hr at our-home.net
Sat Oct 20 14:01:06 PDT 2001
Björn Lindberg wrote:
> First of all, I really appreciate your feedback. it is an interesting
Thanks, I still may wonder why you're insisting on your current,
inconventional concept, but discussing about its benefits and disadvantages
may even widen the limits of my knowledge about firewalling and help me to
improve the hint I wrote for BLFS.
BTW, did anyone read it? Did it prove at least readable, or even useful?
Sorry for the lag, I really had to get somethings done for my study of
> Henning Rohde wrote:
>> > I agree. The reason I do it this way is because I want to be able to
>> > ssh into my internal box from the outside, eg from school. I also want
>> > to be able to run X clients through that ssh-tunnel.
>> Personally I prefer to do this in 2 steps: first log?in?to the router,
>> second into the client.
> I agree that's probably safer. I suspect that tunneling X wouldn't work
> that way though, especially since the router doesn't even run X.
Hmm, tell me, which way is this tunnel supposed to work:
1) you're sitting at school or
2) you're sitting in front of your box at home?
>> OK, that depends on your concept:
>> The case I've been thinking about is, that you were having two clients
>> behind your router:
>> If you would do this without customizing your scripts
>> $IPTABLES -t nat -A PREROUTING -i $EXTDEV -j DNAT --to 192.168.1.1
>> would take precedence before the automatical 'back-route' you refered to,
>> because it affects the packet _before_ routing.
>> Because of this rule any data coming-in into the external interface of
>> your router would be sent to your desktop, your mate might try to start a
>> connection to any a website from his laptop, but he would not see any
> From Rusty's guide to NAT:
> "At each of the points above, when a packet passes we look up what
> connection it is associated with. If it's a new connection, we look up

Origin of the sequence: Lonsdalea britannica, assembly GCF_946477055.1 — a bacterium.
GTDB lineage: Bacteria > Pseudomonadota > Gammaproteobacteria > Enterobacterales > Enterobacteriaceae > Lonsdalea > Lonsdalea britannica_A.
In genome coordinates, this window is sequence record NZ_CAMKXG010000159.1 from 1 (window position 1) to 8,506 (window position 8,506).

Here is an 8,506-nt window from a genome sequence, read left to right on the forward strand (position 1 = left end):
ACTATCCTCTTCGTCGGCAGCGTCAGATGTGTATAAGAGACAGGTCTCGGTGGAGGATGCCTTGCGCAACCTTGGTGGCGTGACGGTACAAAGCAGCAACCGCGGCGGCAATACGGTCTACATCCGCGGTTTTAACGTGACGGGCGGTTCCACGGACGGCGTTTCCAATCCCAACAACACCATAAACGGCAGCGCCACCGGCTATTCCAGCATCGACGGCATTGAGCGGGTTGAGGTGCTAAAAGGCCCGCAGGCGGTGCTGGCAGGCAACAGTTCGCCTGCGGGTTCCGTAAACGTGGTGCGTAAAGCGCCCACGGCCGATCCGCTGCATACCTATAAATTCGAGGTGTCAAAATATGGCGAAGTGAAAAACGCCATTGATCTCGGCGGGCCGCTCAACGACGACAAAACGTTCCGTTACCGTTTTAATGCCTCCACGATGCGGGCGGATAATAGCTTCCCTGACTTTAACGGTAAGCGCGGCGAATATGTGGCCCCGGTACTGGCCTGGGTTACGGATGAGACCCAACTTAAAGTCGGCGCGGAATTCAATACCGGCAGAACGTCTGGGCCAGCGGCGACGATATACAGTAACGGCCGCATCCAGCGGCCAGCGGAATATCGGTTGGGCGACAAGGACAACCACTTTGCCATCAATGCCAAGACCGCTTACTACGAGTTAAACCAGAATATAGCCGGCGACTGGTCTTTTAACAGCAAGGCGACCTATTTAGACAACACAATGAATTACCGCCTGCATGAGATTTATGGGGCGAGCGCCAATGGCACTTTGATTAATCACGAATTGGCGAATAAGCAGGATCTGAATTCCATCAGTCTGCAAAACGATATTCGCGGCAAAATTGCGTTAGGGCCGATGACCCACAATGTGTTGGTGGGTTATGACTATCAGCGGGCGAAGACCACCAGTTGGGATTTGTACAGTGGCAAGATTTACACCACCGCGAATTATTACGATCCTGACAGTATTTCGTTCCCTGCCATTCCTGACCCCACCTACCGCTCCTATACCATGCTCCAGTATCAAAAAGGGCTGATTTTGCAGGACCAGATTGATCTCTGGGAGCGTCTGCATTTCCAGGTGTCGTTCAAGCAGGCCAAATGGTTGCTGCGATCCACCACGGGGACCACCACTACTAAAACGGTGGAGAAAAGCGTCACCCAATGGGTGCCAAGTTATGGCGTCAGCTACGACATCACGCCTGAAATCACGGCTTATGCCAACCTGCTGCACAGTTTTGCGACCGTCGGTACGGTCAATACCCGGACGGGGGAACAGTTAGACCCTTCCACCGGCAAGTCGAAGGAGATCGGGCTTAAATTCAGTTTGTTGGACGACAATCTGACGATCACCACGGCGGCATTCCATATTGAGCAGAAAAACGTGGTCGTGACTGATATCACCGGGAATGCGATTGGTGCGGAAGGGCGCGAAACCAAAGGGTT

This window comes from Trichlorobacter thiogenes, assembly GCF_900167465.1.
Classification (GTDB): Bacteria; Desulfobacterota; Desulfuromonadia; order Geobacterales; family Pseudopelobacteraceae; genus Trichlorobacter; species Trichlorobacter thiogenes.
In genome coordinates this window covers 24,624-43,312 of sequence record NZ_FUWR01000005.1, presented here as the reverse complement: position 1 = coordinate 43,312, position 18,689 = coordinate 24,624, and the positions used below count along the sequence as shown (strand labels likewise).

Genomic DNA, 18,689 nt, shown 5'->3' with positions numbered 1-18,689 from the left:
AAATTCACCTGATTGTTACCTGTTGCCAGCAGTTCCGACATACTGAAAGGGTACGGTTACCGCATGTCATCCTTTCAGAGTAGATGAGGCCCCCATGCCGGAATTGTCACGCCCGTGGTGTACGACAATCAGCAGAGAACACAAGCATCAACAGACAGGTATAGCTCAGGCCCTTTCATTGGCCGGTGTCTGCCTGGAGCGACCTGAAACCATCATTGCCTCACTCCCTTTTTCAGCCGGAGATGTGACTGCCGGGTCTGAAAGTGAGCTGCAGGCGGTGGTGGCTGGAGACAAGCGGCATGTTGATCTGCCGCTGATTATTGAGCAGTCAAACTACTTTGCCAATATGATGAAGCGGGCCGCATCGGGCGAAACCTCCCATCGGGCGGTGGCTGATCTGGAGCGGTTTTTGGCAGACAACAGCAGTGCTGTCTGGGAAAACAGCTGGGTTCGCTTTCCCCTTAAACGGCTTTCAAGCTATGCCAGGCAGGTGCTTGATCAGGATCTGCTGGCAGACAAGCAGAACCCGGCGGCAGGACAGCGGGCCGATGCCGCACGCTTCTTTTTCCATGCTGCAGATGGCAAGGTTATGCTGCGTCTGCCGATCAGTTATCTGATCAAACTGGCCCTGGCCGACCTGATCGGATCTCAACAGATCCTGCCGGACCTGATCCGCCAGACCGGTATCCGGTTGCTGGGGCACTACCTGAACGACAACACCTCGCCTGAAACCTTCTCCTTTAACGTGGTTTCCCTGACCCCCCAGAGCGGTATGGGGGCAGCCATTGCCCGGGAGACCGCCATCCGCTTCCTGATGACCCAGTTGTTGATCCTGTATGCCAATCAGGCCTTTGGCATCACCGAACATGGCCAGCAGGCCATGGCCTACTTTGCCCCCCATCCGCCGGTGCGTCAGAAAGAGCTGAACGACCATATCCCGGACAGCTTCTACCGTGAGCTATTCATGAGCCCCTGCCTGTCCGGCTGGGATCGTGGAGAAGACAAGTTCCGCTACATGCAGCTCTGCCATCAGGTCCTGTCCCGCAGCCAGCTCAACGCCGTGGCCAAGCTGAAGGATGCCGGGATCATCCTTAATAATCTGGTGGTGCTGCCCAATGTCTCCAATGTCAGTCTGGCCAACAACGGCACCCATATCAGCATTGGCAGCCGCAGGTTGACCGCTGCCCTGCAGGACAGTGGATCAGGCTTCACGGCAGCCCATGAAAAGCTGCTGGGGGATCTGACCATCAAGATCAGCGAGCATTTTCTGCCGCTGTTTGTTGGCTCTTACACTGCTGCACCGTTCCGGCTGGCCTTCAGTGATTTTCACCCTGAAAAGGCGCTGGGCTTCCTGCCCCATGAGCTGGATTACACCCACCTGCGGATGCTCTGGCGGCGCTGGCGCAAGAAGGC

> the corresponding chain in the NAT table to see what to do with it. The
> answer it gives will apply to all future packets on that connection."
> So, although I haven't tried it, it seems to me that only the first
> packet in a connection gets run through the NAT chains. Since the first
> packet in those connections would emmanate from their respective boxes
> (internal), the whole connection would follow that route.
Please try it, it really would make me astonish if it worked!
(It would be sufficient, if you changed the IP-address of your only client
to, e.g., 192.168.1.2.)
The reason for my doubts is: by that line, the line I've cited last mail,
you IMHO either
1) alter one of the decicive parameter the decision where to reNAT it is
made on, or,
2) you overwrite that decision, or,
3) you bypass this automatic decision (my favourit explanation).
So, please do a try!
>> BTW, in one of my previous postings I asked you to verify your concept,
>> did it prove to work as you want it to?
>> E.g., ssh from school to your internal client, X11-forward, X11-tunnel
>> and so on...
> I can ssh to school and back again. I can also start X clients on the
> school computer from home, and I can ssh back home again and start an X
> client. So I haven't actually tried it in front of a computer at school
> yet, but it seems to work.
OK, that's nice, your concept seems to work correctly!
>> Do me a please and send me the output of a 'traceroute -v' to your
>> internal client, started on some box at school, I'm interested in the
>> responses your router and your client send.
> I did this, but it didn't show anything particular, only that my IP
> recieved the packet. The router/internal box step wasn't visible. If you
> really want this log I can mail it to you.
Thank you very much, I was interested in the "router/internal box step", it
it was visible or not.
BTW, did you know that your concept is not as inconventional as I once
thought it to be: it is commonly used for loadbalancing!
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